This four part blog series explores the current state of banking ecosystems and discusses approaches to a future ready ecosystem strategy for banks. The first part in the series has introduced the ecosystem framework.
This blog explores the daily needs ecosystems and understands the suitability of the three roles; Lead, Participate and Enable for a bank.
Daily needs ecosystems (think super apps) provide a wide range of services to retail customers which include food delivery, ride sharing, messaging and bill payments. These are focused on meeting a customer’s day-to-day needs and involve low value, high frequency engagements with customers. Such daily needs ecosystems first emanated from Asia due to the success of companies like WeChat and Gojek. Today, new players in this space are emerging from Europe and the rest of the world.
‘Lead’ in daily needs ecosystems
Consumer internet businesses orchestrate the most successful daily needs ecosystems. The competencies required to successfully run such an ecosystem are far removed from the competencies of a traditional bank. Hence it would be difficult for a traditional bank to become a lead of a daily needs ecosystem.
Banks that have tried to create closed ecosystems for customers with a curated set of partners, have met with limited success. For instance, Liv by NBAD created a lifestyle app for its customers by bringing together various services beyond banking. Most often, such efforts focus on digital natives and the point of such activities has been to acquire new customers for an organization’s banking services.
Banks have also worked towards building super apps for businesses. For instance, PaySME has built an ecosystem for underserved SMEs in the UK with services like mobile payments, digital banking, eCommerce, insurance, accounting and lending.
However, neo-banks have competencies similar to a consumer internet business and have a better chance of success as ‘Lead’ players. Revolut has launched super apps in multiple geographies with mixed results. It will be interesting to see how successful Revolut becomes in competing with established super apps while competing with established banks.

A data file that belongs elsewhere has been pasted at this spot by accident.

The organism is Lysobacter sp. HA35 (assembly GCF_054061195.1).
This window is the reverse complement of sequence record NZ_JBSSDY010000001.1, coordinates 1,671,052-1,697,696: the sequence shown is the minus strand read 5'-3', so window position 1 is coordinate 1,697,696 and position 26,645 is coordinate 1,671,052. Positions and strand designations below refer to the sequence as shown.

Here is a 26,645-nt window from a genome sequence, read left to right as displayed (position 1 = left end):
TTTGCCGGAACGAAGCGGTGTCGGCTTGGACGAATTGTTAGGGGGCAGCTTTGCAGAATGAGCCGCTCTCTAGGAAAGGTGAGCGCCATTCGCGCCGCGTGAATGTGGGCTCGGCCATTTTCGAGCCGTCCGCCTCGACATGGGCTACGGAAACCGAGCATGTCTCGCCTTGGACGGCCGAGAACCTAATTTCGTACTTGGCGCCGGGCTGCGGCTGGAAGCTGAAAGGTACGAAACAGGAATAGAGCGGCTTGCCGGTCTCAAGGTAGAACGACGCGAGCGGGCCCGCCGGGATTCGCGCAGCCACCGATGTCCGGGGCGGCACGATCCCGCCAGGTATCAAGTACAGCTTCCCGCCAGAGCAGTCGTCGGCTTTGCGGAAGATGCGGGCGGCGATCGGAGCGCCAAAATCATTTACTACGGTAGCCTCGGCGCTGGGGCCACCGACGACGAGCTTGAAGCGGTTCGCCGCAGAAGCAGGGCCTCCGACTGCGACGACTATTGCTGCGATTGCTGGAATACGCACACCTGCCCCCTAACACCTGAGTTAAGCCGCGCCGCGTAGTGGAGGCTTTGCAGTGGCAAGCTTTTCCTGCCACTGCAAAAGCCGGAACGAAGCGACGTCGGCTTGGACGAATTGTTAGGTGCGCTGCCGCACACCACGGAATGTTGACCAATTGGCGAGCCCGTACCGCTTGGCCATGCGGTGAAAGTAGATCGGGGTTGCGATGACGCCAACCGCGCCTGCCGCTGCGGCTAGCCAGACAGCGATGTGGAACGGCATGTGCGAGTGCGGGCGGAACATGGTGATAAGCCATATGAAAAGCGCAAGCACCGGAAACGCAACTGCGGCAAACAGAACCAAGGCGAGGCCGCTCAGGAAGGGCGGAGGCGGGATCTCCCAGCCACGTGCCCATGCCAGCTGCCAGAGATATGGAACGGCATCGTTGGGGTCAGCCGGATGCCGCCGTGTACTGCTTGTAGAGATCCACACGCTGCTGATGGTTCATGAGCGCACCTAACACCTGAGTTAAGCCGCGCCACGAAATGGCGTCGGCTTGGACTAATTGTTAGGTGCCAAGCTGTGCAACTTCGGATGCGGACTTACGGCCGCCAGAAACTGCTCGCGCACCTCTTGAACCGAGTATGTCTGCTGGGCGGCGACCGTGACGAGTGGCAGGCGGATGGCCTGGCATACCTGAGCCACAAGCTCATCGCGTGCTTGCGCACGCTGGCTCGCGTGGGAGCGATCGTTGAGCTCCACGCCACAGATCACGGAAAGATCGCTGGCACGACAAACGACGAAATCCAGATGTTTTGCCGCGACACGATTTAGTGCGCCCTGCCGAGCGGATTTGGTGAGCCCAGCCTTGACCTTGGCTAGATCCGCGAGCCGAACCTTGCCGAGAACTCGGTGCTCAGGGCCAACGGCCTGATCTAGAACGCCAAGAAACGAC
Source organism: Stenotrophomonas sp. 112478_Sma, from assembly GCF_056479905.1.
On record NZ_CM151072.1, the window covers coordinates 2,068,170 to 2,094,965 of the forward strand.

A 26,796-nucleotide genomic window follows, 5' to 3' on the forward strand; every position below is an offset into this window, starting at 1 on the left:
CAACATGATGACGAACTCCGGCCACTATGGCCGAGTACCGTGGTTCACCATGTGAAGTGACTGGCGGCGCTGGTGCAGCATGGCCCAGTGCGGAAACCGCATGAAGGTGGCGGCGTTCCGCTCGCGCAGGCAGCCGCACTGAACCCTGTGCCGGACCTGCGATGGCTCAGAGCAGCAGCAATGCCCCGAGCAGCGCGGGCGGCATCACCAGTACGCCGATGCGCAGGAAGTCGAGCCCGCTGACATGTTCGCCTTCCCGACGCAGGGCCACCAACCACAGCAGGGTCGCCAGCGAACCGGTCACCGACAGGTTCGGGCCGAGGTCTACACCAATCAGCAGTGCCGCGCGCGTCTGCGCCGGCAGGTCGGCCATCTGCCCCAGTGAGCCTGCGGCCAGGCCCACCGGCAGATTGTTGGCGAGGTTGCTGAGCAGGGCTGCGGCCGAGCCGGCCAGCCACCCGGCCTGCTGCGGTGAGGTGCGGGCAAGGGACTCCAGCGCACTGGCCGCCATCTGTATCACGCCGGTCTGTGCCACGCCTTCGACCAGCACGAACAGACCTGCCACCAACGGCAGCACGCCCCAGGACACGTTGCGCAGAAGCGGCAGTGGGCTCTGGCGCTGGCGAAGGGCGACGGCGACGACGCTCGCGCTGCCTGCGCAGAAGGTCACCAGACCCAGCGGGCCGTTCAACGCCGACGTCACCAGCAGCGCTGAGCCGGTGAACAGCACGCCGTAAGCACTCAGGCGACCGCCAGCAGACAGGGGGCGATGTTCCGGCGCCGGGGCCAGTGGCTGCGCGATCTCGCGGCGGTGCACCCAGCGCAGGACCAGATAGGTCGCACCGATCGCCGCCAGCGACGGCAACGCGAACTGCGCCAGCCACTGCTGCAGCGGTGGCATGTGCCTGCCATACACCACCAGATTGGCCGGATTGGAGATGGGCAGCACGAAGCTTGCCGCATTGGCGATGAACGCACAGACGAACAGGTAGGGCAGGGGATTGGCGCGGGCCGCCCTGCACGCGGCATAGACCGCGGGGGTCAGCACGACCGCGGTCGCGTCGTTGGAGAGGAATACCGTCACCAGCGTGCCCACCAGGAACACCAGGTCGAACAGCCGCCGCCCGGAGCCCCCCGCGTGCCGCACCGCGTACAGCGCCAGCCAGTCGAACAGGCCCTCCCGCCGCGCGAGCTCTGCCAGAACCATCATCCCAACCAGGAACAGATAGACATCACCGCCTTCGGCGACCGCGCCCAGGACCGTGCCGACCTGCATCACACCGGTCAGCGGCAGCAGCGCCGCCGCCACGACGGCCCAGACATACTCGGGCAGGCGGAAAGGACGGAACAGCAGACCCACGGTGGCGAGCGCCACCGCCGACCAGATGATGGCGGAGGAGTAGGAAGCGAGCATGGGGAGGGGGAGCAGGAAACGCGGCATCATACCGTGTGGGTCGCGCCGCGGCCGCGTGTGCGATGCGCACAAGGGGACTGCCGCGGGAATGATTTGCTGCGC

‘Participate’ in daily needs ecosystems
Most daily needs ecosystems provide customers with financial products in the form of either a BNPL (Buy Now Pay Later) facility or investment offerings. Bank Jago of Indonesia has a partnership with Gojek to offer its checking accounts and wallet services to Gojek customers. Similarly, ICICI bank in India provides a co-branded credit card with Amazon, offering cash back for every Amazon purchase, among other benefits.
Banks could either get into exclusive partnerships with super app orchestrators or provide competitive offerings to the marketplace orchestrated by daily needs ecosystems. Such offerings could include personal loans (BNPL), credit cards, deposits and investment products.
‘Enable’ in daily needs ecosystems
Successful daily needs ecosystem providers are technology first companies and invest in platform building. Payment processing is a key capability for these apps. A survey of major daily needs ecosystems indicates this capability is provided in house or through a group company.
Banks with super app-like capabilities can partner with platform providers to expand their offering. In India, the B2B technology company Nuclei has enabled multiple banks to extend digital offerings to customers.
Indian banks have also shown a strong interest in the Open Network for Digital Commerce (ONDC), an initiative to democratize eCommerce. Major banks in the country own more than a third of the platform. It will be interesting to see if such initiatives emerge in other parts of the world and if banks show similar interest.
Daily needs ecosystems
Suitability for banks
Must-haves to engage
Mature digital acquisition capabilities
Innovative marketing to ensure continued engagemen
Differentiated offerings to add value to the ecosystem
A high brand value to bring credibility to the ecosystem
Insights as a service
Loyalty and rewards programs to improve customer engagement
Who’s doing it?
|SBI - Yono (India)
|JPMC and American Express offering Co-branded cards with Amazon
Banks investing in ONDC (India),
Commonwealth Bank Australia investing in product discovery startup Little Birdie and incorporating it with their platform.
As these ecosystems mature, a wider range of financial services products for consumers and merchants may be required, where the daily needs ecosystems prefer working with banks. In this scenario, banks would do well to possess the agility to support evolving needs.
In the subsequent blogs, we will use the same framework used to analyze and present possibilities in the daily needs ecosystem for other other categories as well.
Disclaimer: The statements and opinions expressed in this article are those of the author(s) and do not necessarily reflect the positions of Thoughtworks.